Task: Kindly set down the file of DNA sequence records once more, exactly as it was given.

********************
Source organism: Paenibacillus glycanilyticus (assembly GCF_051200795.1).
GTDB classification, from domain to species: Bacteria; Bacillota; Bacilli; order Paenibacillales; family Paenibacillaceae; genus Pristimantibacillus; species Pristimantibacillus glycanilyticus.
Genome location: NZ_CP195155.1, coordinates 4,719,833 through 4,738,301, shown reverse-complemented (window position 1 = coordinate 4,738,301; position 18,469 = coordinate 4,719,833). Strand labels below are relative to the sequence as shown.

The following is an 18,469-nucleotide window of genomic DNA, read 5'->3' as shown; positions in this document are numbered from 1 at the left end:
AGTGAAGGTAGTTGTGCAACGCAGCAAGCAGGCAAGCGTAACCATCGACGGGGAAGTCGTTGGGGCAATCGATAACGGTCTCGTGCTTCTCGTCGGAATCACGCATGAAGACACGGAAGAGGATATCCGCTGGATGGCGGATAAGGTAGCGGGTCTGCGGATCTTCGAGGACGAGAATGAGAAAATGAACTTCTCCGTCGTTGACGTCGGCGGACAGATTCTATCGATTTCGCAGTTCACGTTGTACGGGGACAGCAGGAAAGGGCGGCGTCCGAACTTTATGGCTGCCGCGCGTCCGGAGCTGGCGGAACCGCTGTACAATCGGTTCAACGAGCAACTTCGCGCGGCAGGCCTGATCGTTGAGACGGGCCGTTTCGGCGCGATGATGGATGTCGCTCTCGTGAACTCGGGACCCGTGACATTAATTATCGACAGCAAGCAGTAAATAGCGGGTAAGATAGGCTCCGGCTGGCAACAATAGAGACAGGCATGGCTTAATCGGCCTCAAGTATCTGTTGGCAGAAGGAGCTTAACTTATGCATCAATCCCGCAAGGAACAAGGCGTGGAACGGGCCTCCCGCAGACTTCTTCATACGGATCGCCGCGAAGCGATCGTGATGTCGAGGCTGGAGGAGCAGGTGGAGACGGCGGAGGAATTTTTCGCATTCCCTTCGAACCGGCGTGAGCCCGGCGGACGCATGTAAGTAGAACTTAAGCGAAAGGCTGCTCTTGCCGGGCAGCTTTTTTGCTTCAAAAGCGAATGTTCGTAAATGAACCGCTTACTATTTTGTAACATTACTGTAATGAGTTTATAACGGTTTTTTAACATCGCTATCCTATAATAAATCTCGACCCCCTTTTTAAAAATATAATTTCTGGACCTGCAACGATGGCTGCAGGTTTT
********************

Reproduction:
Source organism: Paenibacillus glycanilyticus (assembly GCF_051200795.1).
GTDB classification, from domain to species: Bacteria; Bacillota; Bacilli; order Paenibacillales; family Paenibacillaceae; genus Pristimantibacillus; species Pristimantibacillus glycanilyticus.
Genome location: NZ_CP195155.1, coordinates 4,719,833 through 4,738,301, shown reverse-complemented (window position 1 = coordinate 4,738,301; position 18,469 = coordinate 4,719,833). Strand labels below are relative to the sequence as shown.

The following is an 18,469-nucleotide window of genomic DNA, read 5'->3' as shown; positions in this document are numbered from 1 at the left end:
AGTGAAGGTAGTTGTGCAACGCAGCAAGCAGGCAAGCGTAACCATCGACGGGGAAGTCGTTGGGGCAATCGATAACGGTCTCGTGCTTCTCGTCGGAATCACGCATGAAGACACGGAAGAGGATATCCGCTGGATGGCGGATAAGGTAGCGGGTCTGCGGATCTTCGAGGACGAGAATGAGAAAATGAACTTCTCCGTCGTTGACGTCGGCGGACAGATTCTATCGATTTCGCAGTTCACGTTGTACGGGGACAGCAGGAAAGGGCGGCGTCCGAACTTTATGGCTGCCGCGCGTCCGGAGCTGGCGGAACCGCTGTACAATCGGTTCAACGAGCAACTTCGCGCGGCAGGCCTGATCGTTGAGACGGGCCGTTTCGGCGCGATGATGGATGTCGCTCTCGTGAACTCGGGACCCGTGACATTAATTATCGACAGCAAGCAGTAAATAGCGGGTAAGATAGGCTCCGGCTGGCAACAATAGAGACAGGCATGGCTTAATCGGCCTCAAGTATCTGTTGGCAGAAGGAGCTTAACTTATGCATCAATCCCGCAAGGAACAAGGCGTGGAACGGGCCTCCCGCAGACTTCTTCATACGGATCGCCGCGAAGCGATCGTGATGTCGAGGCTGGAGGAGCAGGTGGAGACGGCGGAGGAATTTTTCGCATTCCCTTCGAACCGGCGTGAGCCCGGCGGACGCATGTAAGTAGAACTTAAGCGAAAGGCTGCTCTTGCCGGGCAGCTTTTTTGCTTCAAAAGCGAATGTTCGTAAATGAACCGCTTACTATTTTGTAACATTACTGTAATGAGTTTATAACGGTTTTTTAACATCGCTATCCTATAATAAATCTCGACCCCCTTTTTAAAAATATAATTTCTGGACCTGCAACGATGGCTGCAGGTTTT